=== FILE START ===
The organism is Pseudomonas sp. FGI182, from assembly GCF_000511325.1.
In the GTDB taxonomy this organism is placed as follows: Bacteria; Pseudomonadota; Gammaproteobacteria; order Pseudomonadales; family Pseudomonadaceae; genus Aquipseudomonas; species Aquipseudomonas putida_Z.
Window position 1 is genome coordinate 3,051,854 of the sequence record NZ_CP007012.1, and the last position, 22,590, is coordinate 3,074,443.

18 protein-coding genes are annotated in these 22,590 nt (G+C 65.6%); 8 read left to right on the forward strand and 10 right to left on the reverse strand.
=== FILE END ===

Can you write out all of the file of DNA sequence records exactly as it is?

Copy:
The organism is Pseudomonas sp. FGI182, from assembly GCF_000511325.1.
In the GTDB taxonomy this organism is placed as follows: Bacteria; Pseudomonadota; Gammaproteobacteria; order Pseudomonadales; family Pseudomonadaceae; genus Aquipseudomonas; species Aquipseudomonas putida_Z.
Window position 1 is genome coordinate 3,051,854 of the sequence record NZ_CP007012.1, and the last position, 22,590, is coordinate 3,074,443.

18 protein-coding genes are annotated in these 22,590 nt (G+C 65.6%); 8 read left to right on the forward strand and 10 right to left on the reverse strand.